If I saw one early twenty something girl in an airport with a Chihuahua in a small mesh crate, oversized Dior sunglasses, a bottle of water and an Rx of Prozac with a Kindle I saw 30. And each time I wanted to figure out a way to either shorts them in public, or spill their water on their electronic device, rendering it useless.
And please don't even get me started on the hipster boys wearing their girlfriend's jeans. Are you kidding me? I'm bloody gay and nothing has ever made me want to say "Man up!" more than this unfortunate, dreadful occurrence.
Sometimes you just don't need to eff with something that works. Books are practical. They're easily accessible. To read a book you do one thing. Pick it up, open it, read. You can also do nifty things like obtain a public library card, which allows you access to an amazing world of literature and guess what ... it's free. And it also is fun because you're bound by time, and this encourages you to read more. I think that's a pretty swell thing.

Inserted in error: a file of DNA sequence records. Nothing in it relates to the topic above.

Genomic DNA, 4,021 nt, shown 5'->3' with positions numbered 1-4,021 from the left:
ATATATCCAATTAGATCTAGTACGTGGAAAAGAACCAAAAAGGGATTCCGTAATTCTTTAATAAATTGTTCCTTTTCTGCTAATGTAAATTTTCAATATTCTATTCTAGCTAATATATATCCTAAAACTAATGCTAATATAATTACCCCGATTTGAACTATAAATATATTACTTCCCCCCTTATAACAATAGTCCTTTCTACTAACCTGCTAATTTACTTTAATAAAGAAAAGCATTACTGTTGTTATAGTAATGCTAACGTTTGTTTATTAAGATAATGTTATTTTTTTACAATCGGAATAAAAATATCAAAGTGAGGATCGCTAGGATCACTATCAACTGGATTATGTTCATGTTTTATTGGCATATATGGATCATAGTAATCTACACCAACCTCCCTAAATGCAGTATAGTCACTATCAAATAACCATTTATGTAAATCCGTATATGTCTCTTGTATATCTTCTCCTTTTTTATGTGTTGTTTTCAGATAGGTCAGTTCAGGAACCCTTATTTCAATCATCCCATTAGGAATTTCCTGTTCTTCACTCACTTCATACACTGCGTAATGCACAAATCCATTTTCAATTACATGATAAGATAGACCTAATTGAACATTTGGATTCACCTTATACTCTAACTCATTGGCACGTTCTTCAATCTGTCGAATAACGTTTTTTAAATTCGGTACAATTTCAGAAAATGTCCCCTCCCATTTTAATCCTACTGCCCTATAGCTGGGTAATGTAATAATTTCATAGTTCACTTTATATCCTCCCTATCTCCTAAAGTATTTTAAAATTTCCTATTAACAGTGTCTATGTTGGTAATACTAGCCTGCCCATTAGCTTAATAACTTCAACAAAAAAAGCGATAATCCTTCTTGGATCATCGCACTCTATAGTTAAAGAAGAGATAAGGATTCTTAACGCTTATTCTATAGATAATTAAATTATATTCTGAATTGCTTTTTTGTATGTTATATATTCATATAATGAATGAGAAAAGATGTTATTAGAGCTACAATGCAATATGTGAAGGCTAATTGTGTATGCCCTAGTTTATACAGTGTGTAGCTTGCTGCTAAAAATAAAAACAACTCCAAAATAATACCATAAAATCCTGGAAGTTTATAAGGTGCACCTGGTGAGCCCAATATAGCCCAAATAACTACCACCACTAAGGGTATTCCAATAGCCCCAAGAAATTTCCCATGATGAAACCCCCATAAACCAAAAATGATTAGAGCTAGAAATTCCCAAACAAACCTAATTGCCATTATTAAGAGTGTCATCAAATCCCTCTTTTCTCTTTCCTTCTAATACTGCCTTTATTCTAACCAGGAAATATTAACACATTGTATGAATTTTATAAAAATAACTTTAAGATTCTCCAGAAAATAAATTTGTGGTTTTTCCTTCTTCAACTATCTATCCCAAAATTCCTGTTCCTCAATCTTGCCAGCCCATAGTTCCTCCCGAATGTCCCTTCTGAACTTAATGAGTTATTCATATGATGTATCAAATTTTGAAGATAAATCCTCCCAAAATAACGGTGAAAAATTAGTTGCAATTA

With the electronic rendition you have a few significant barriers to entry. There's cost, and there's technology. You pay for every book you download (usually), and you have to ensure your device is sync'ed and, more important, charged. What could suck more than wanting to read and having it say "Oh girl not now, I'm too drained."
Not gonna lie, when I got my iPad2 earlier this year, I decided I would at least give myself an objective opportunity to validate my judgment. I actually bought a book and have been reading it since. That's what, 4 months? 5 months? I'm nearly finished, and the book is quite good. It's "The Paris Wife," by Paula McLain, by the by, but I do think I'd have finished it much sooner had I begun it in traditional printed format. I probably consumed the lion's share on a recent flight to and from Los Angeles. I do love the little bookmark feature, and swiping to turn pages does feel a bit like reading. And because I have my iPad with me at almost all times, it's usually pretty easy to access.
I have some other books I want to read, and think I'll revert to my traditional, "old school" library card option. I like the library. It's a relaxing place with an amazing purpose.